Conversational marketing is key to a brand’s success

This week’s key takeaways:

  • Brands that practice conversational marketing, and are better listeners, are creating more relevant, effective marketing messages.
  • The success of American Eagle’s authentic and “real” marketing demonstrates the immense value that consumers put on transparency.
  • Securing the attendance of influencers at brand events will improve your relationship with them and encourage them to produce valuable content to share with their networks.

Brands that are better listeners perform better with consumers

When people think of marketing, many imagine a video pitching products on YouTube or an “intrusive” ad appearing on their timeline. In both cases, the ads in question are targeted to the user. In the digital age, brands are better able to understand customer preferences and provide marketing that (hopefully) resonates with them. Ads are developed through data aggregation and the application of consumer information, interests, and habits. This includes data from websites, social media and more.

In order for companies to use this information to create effective interactions with consumers, they have to listen. The modern consumer expects a business to take the time to understand their needs and tailor products and messages accordingly. This article explains why listening is so important, and provides tips on how brands can practice conversational marketing.

Authenticity rules in marketing

American Eagle’s sales numbers show the value of “being real”

Today’s consumer doesn’t care to be “sold” to. It is transparency that rings true for modern consumers, and millennials and Gen Z are leading the charge. Authentic, two-way communication will help a brand stand out, and transparency is key to maintaining a good relationship with their audience. Being authentic means that consumers can trust a brand to be honest and open about its practices, values, sales, and more. And those brands that abide by these guidelines are reaping the rewards.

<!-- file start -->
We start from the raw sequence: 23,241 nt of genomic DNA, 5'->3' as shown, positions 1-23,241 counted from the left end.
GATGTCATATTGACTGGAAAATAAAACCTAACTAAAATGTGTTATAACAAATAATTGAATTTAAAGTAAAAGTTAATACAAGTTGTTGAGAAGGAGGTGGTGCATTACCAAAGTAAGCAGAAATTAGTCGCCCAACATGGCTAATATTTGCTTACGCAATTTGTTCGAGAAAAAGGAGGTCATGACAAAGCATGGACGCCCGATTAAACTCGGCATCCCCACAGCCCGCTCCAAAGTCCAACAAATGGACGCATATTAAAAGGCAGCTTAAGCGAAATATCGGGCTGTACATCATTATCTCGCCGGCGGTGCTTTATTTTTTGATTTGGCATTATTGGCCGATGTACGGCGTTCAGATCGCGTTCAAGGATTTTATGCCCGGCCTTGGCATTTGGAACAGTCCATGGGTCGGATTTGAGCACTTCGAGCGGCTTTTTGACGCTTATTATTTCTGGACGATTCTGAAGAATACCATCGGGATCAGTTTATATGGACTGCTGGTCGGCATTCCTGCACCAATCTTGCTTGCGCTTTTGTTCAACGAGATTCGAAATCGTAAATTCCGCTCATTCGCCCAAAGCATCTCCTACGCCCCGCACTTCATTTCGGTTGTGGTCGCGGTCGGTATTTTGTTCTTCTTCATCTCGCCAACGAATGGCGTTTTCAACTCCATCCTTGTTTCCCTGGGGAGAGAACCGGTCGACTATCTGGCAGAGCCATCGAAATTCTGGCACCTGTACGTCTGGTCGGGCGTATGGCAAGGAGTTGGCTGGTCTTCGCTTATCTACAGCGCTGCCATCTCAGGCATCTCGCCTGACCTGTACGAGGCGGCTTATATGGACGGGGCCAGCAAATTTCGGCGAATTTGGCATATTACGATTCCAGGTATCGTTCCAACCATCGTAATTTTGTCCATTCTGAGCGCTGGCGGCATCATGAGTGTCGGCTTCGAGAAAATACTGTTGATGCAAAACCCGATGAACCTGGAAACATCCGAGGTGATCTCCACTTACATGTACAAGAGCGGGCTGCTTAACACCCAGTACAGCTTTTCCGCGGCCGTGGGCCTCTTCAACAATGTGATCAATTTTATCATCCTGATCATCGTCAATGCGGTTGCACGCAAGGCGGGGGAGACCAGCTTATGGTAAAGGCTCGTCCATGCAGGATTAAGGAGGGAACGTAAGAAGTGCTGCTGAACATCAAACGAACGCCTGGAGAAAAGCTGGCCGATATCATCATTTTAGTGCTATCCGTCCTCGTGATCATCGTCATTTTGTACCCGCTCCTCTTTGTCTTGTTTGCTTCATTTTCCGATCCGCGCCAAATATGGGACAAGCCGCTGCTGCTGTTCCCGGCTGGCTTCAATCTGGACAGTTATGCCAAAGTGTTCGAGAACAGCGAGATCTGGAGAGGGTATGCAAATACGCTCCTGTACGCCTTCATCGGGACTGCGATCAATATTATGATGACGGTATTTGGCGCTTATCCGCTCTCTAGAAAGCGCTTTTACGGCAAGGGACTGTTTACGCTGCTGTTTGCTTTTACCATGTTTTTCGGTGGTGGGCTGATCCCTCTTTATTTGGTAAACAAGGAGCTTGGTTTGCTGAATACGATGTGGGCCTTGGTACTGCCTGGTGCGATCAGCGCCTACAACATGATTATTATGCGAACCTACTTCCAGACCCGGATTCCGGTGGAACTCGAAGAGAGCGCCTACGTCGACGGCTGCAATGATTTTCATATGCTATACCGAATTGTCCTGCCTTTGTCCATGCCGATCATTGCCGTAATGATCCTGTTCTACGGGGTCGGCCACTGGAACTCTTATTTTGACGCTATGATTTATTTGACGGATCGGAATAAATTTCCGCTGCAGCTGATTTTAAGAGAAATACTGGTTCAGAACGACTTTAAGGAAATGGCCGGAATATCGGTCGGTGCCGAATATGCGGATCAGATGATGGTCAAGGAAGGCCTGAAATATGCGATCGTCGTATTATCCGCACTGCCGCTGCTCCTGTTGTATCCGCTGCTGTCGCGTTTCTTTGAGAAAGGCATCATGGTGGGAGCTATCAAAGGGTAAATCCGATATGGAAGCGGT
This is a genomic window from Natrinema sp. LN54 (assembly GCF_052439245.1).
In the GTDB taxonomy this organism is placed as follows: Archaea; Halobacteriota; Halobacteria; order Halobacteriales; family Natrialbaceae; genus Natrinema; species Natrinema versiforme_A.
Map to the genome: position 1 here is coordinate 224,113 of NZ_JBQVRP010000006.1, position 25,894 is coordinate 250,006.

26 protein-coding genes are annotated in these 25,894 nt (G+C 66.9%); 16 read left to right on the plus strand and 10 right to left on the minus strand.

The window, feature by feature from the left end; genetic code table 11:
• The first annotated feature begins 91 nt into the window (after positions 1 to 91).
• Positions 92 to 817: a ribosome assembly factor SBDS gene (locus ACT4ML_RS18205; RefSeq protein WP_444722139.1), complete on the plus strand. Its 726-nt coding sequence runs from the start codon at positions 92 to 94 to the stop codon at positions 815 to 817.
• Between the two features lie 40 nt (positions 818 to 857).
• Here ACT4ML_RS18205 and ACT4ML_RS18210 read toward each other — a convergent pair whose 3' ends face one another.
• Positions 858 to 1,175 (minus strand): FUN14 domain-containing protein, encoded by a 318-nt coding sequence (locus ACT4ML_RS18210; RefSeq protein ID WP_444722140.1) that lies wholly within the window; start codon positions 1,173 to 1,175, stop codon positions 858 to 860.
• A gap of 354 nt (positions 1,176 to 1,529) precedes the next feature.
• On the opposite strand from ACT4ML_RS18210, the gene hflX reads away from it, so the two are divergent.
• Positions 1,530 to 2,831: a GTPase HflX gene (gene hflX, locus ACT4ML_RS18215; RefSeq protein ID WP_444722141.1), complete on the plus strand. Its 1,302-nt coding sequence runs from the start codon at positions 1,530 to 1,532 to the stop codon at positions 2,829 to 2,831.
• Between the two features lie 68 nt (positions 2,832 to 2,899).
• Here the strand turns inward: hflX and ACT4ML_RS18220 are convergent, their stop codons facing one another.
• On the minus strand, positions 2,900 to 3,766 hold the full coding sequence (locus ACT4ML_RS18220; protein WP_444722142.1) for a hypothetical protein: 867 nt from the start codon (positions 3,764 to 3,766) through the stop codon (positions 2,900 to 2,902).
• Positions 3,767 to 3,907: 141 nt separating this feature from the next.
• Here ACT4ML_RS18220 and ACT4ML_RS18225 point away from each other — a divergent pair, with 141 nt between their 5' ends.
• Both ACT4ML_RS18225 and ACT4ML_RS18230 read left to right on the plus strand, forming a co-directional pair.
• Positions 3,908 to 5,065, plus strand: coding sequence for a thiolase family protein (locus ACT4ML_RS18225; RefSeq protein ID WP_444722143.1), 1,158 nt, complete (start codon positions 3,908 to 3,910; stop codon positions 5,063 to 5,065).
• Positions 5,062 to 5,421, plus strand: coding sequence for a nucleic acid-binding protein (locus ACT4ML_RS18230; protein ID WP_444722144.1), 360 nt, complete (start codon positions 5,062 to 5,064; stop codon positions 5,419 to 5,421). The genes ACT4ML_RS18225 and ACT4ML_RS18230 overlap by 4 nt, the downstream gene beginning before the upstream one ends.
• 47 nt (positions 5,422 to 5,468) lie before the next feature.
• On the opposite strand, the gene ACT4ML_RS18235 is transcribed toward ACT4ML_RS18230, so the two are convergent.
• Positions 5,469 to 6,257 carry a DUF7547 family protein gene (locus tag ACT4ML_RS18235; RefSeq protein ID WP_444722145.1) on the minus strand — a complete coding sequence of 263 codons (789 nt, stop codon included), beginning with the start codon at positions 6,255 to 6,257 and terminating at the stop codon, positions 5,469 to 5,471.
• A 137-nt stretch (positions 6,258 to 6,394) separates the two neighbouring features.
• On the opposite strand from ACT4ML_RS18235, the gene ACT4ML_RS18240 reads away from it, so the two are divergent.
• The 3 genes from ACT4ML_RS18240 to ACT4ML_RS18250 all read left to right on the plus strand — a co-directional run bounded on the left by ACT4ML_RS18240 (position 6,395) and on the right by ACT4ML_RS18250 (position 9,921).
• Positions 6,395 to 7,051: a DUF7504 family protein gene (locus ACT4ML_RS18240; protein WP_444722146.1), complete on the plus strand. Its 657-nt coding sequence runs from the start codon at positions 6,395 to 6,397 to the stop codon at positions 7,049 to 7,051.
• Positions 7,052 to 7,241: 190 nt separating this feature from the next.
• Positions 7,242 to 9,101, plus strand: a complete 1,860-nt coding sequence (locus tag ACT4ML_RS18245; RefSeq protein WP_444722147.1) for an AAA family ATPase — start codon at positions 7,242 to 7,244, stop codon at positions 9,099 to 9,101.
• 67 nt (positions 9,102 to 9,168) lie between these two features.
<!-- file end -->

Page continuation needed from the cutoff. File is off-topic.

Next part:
A perfect example is American Eagle, which is surpassing its competition (namely Urban Outfitters and Abercrombie) with realistic, honest branding that resonates with younger audiences. American Eagle has an overwhelmingly positive reputation on social media. It’s #aerieREAL campaign for its sister brand Aerie is receiving accolades for using models of different sizes and rejecting photoshop. By making ads more relatable and aligning with causes that younger generations care about, their sales have consistently grown.

Involving influencers in brand events improves social media marketing

Many marketers incorporate influencers into campaigns because of their well-known impact on sales. In fact, influencers drive over $1 billion in sales, as more than 70% of consumers report trusting them when choosing a product. It seems that, regardless of the level of celebrity an influencer has, his/her impact on sales is remarkable and worth noting.

This is why it’s increasingly critical to include influencers in brand events off the screen to boost their power behind it. Brand events help create meaningful relationships with target influencers, as well as provide them with rich brand content to share with their networks. Learning how to engage them in a way that resonates is key. Try to plan the event with your influencer in mind, and create unique, valuable opportunities for them to create and share.

Brand names have less impact with Gen Z

Brand names are losing power, especially with Gen Z

For years, families put an emphasis on using the best brand name product for their household. Often, it was trust in the legacy and reputation of big-name companies (think “Choosy moms choose Jif” or “If it’s got to be clean, it’s got to be Tide”). It’s why many people think about Heinz when they see ketchup or feel wary in purchasing the grocery store’s brand of ranch dressing. Consumers trust brand names because they have a track record and are familiar. Brands can also have social influence, making people feel included and validated.